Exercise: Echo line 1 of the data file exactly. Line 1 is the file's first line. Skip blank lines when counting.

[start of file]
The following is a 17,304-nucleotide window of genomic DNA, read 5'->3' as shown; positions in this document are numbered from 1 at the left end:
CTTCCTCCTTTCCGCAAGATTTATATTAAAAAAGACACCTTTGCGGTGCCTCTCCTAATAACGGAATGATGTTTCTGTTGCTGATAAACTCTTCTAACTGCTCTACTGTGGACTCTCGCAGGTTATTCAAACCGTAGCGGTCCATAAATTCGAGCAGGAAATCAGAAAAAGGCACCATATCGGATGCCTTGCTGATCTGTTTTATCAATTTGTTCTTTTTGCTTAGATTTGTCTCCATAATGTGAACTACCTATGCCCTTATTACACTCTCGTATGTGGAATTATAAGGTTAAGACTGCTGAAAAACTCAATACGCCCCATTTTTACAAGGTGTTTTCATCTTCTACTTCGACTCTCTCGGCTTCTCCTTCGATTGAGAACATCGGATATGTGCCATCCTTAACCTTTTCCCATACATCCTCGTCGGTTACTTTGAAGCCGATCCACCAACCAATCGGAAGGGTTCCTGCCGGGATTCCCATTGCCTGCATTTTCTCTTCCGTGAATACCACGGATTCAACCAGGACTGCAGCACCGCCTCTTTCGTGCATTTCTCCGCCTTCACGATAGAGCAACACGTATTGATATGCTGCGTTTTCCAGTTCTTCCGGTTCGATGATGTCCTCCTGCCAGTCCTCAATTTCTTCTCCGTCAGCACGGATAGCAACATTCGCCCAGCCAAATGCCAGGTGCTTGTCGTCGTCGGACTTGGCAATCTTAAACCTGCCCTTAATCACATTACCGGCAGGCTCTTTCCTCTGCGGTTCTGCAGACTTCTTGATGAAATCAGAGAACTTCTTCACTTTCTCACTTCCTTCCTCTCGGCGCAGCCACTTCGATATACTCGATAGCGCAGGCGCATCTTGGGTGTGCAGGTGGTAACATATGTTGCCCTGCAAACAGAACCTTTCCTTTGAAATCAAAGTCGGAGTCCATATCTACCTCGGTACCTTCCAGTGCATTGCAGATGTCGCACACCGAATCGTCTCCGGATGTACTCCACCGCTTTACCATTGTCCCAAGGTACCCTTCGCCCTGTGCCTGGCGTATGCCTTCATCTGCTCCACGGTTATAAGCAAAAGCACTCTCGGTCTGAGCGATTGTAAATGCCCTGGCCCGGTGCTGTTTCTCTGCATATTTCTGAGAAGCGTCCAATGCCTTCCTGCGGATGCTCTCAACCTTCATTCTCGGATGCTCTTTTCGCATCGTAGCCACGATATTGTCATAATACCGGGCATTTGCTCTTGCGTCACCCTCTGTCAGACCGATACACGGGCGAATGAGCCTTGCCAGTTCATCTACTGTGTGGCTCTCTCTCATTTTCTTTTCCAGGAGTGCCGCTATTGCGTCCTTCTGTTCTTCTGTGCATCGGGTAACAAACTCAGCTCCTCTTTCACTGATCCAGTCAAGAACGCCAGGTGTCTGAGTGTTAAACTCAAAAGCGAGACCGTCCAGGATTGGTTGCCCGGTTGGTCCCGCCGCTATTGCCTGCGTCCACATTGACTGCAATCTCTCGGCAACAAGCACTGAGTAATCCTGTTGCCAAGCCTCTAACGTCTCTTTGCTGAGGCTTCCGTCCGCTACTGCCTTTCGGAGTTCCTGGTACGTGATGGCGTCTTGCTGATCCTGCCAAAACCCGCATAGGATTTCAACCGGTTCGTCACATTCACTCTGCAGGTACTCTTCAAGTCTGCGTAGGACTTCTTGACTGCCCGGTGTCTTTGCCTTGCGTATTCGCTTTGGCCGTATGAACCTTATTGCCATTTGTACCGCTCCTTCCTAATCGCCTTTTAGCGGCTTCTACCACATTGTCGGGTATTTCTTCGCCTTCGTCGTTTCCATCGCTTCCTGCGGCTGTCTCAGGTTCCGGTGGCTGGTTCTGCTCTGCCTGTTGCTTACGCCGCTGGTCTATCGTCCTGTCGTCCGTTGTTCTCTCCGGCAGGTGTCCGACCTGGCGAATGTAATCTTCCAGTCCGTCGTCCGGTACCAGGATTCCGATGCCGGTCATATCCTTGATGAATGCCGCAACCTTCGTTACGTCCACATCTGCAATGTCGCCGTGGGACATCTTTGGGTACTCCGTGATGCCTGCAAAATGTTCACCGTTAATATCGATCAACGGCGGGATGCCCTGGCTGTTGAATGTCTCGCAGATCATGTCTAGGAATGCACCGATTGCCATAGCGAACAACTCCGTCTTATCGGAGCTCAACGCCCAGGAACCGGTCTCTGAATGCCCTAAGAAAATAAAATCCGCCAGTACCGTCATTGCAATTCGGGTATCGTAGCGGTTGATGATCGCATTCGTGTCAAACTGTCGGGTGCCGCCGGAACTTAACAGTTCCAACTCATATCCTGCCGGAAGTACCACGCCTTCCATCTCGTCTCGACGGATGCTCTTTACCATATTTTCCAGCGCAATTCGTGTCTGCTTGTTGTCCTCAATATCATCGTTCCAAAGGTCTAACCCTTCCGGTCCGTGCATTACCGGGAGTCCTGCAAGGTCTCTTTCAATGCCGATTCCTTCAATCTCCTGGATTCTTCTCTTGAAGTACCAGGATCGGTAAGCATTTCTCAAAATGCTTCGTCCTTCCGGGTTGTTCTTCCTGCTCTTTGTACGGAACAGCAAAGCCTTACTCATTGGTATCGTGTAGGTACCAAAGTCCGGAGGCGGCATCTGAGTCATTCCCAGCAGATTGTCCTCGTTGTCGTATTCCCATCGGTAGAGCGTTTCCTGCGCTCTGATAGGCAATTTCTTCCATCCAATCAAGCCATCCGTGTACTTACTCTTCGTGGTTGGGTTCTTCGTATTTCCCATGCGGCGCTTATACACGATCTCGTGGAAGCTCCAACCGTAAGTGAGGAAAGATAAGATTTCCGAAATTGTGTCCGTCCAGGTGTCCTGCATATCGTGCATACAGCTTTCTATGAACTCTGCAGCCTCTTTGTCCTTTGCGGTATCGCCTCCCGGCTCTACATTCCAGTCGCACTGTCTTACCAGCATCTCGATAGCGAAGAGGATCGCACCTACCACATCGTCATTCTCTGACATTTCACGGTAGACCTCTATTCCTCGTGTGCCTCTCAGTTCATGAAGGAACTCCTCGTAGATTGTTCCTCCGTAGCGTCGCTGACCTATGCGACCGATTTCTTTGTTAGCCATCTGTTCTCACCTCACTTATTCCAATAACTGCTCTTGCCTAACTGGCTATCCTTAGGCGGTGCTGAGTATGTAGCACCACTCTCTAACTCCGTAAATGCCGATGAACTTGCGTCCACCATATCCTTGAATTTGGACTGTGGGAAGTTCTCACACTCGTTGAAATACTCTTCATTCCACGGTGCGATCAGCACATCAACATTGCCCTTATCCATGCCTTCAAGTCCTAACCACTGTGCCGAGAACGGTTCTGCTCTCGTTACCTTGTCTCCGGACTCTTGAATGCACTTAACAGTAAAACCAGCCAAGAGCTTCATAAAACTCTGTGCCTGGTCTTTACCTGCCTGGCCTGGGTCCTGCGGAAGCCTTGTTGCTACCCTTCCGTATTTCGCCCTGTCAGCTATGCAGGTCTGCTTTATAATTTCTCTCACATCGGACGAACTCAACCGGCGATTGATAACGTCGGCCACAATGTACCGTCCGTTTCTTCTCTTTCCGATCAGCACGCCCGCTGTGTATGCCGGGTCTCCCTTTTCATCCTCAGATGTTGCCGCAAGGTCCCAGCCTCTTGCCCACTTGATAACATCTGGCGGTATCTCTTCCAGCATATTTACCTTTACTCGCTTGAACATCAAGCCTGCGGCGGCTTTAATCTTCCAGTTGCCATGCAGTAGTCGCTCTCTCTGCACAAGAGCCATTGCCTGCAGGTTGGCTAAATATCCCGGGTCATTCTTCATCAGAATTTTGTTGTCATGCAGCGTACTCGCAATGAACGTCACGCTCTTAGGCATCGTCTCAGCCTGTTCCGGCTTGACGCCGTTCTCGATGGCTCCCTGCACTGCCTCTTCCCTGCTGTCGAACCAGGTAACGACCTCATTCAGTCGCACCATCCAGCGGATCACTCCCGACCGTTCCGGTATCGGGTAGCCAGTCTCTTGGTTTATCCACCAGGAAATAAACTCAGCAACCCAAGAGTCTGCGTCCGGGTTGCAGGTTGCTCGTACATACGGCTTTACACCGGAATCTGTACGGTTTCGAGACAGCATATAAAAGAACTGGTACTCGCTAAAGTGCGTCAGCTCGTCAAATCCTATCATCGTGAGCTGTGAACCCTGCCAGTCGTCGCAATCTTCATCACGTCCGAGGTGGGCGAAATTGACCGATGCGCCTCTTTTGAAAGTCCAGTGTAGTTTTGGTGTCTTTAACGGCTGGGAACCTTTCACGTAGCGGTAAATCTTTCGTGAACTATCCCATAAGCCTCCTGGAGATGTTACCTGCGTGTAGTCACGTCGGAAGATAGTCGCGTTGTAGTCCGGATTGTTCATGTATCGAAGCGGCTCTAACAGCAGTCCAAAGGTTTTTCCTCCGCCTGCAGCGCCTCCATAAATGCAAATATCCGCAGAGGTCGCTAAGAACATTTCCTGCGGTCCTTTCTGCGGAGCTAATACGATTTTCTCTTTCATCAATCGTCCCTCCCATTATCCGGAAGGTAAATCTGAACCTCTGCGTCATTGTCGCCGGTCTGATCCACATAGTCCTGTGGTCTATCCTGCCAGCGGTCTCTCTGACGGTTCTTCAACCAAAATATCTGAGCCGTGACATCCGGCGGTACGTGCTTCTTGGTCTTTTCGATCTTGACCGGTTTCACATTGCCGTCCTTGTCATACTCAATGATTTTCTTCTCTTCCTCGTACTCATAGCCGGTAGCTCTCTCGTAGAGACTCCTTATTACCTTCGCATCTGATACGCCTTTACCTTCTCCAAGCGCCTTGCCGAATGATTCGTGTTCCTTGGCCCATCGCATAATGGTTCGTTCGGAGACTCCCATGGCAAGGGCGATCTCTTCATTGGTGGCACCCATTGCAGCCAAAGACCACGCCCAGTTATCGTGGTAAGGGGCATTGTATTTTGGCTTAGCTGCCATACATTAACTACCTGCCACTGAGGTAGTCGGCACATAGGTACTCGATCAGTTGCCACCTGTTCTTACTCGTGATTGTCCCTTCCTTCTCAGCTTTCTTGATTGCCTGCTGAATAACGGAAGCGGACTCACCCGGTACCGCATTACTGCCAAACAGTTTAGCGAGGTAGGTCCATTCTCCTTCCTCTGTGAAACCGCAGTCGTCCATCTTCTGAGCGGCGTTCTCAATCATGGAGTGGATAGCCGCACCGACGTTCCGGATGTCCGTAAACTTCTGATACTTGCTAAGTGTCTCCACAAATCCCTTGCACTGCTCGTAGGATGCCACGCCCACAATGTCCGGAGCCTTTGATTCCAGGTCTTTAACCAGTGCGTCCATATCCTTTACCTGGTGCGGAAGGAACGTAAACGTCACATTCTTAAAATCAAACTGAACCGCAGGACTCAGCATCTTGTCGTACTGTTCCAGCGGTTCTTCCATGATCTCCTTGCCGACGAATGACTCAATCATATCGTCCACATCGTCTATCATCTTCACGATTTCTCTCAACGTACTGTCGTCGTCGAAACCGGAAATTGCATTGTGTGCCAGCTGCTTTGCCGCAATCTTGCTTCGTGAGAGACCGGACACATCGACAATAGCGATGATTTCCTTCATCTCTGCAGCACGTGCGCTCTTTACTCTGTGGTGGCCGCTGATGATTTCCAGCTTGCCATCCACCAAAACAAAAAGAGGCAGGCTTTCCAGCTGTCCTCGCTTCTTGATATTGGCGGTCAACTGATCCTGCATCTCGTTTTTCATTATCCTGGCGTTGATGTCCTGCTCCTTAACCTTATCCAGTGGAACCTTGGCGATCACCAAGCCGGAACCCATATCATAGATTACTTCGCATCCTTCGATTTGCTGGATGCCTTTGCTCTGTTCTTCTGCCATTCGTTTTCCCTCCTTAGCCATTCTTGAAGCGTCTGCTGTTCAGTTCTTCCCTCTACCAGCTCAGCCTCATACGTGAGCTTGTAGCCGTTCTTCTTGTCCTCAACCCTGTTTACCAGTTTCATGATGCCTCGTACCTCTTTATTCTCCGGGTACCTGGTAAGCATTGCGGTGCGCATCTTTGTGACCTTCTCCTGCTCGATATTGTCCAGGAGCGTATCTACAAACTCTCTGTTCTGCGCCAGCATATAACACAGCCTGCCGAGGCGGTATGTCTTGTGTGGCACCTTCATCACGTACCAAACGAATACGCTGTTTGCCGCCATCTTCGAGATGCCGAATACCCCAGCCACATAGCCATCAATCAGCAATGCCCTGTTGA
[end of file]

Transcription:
The following is a 17,304-nucleotide window of genomic DNA, read 5'->3' as shown; positions in this document are numbered from 1 at the left end: